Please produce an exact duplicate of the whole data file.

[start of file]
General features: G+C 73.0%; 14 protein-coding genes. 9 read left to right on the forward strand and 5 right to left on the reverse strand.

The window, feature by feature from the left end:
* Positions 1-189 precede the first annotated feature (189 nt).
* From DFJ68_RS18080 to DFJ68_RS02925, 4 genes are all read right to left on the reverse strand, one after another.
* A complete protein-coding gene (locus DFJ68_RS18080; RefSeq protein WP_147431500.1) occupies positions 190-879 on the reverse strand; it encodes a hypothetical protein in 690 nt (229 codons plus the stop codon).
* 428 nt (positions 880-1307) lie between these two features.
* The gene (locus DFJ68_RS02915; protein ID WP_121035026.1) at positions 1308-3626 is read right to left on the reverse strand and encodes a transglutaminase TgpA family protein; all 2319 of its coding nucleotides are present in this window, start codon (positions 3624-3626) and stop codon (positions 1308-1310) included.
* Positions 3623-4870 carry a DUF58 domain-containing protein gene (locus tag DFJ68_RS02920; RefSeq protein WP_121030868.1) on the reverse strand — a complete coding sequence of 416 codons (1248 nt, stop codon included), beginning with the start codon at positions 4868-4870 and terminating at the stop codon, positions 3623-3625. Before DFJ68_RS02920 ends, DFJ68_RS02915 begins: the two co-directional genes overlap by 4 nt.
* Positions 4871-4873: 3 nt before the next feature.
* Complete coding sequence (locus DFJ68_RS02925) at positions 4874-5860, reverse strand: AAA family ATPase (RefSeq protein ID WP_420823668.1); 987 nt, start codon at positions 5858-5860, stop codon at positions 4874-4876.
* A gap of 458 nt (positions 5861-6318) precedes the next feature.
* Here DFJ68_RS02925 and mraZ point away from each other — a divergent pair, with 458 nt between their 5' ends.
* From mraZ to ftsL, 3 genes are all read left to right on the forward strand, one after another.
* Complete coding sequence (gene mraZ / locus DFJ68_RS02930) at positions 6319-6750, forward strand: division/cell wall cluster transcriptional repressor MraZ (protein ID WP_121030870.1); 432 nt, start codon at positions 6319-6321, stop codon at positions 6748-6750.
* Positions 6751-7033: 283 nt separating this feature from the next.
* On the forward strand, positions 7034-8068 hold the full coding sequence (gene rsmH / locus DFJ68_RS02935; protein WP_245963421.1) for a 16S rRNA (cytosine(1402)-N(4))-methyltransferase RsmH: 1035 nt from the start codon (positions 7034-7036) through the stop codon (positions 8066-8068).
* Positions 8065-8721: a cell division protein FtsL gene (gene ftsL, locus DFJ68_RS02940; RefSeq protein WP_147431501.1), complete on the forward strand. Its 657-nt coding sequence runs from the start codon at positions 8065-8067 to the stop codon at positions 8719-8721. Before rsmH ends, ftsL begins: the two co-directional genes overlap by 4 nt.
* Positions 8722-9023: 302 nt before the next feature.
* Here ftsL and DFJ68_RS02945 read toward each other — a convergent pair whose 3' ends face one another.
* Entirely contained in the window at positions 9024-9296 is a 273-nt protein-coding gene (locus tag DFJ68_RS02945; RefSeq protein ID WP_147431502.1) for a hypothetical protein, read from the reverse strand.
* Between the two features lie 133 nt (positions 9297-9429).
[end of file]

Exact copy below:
General features: G+C 73.0%; 14 protein-coding genes. 9 read left to right on the forward strand and 5 right to left on the reverse strand.

The window, feature by feature from the left end:
* Positions 1-189 precede the first annotated feature (189 nt).
* From DFJ68_RS18080 to DFJ68_RS02925, 4 genes are all read right to left on the reverse strand, one after another.
* A complete protein-coding gene (locus DFJ68_RS18080; RefSeq protein WP_147431500.1) occupies positions 190-879 on the reverse strand; it encodes a hypothetical protein in 690 nt (229 codons plus the stop codon).
* 428 nt (positions 880-1307) lie between these two features.
* The gene (locus DFJ68_RS02915; protein ID WP_121035026.1) at positions 1308-3626 is read right to left on the reverse strand and encodes a transglutaminase TgpA family protein; all 2319 of its coding nucleotides are present in this window, start codon (positions 3624-3626) and stop codon (positions 1308-1310) included.
* Positions 3623-4870 carry a DUF58 domain-containing protein gene (locus tag DFJ68_RS02920; RefSeq protein WP_121030868.1) on the reverse strand — a complete coding sequence of 416 codons (1248 nt, stop codon included), beginning with the start codon at positions 4868-4870 and terminating at the stop codon, positions 3623-3625. Before DFJ68_RS02920 ends, DFJ68_RS02915 begins: the two co-directional genes overlap by 4 nt.
* Positions 4871-4873: 3 nt before the next feature.
* Complete coding sequence (locus DFJ68_RS02925) at positions 4874-5860, reverse strand: AAA family ATPase (RefSeq protein ID WP_420823668.1); 987 nt, start codon at positions 5858-5860, stop codon at positions 4874-4876.
* A gap of 458 nt (positions 5861-6318) precedes the next feature.
* Here DFJ68_RS02925 and mraZ point away from each other — a divergent pair, with 458 nt between their 5' ends.
* From mraZ to ftsL, 3 genes are all read left to right on the forward strand, one after another.
* Complete coding sequence (gene mraZ / locus DFJ68_RS02930) at positions 6319-6750, forward strand: division/cell wall cluster transcriptional repressor MraZ (protein ID WP_121030870.1); 432 nt, start codon at positions 6319-6321, stop codon at positions 6748-6750.
* Positions 6751-7033: 283 nt separating this feature from the next.
* On the forward strand, positions 7034-8068 hold the full coding sequence (gene rsmH / locus DFJ68_RS02935; protein WP_245963421.1) for a 16S rRNA (cytosine(1402)-N(4))-methyltransferase RsmH: 1035 nt from the start codon (positions 7034-7036) through the stop codon (positions 8066-8068).
* Positions 8065-8721: a cell division protein FtsL gene (gene ftsL, locus DFJ68_RS02940; RefSeq protein WP_147431501.1), complete on the forward strand. Its 657-nt coding sequence runs from the start codon at positions 8065-8067 to the stop codon at positions 8719-8721. Before rsmH ends, ftsL begins: the two co-directional genes overlap by 4 nt.
* Positions 8722-9023: 302 nt before the next feature.
* Here ftsL and DFJ68_RS02945 read toward each other — a convergent pair whose 3' ends face one another.
* Entirely contained in the window at positions 9024-9296 is a 273-nt protein-coding gene (locus tag DFJ68_RS02945; RefSeq protein ID WP_147431502.1) for a hypothetical protein, read from the reverse strand.
* Between the two features lie 133 nt (positions 9297-9429).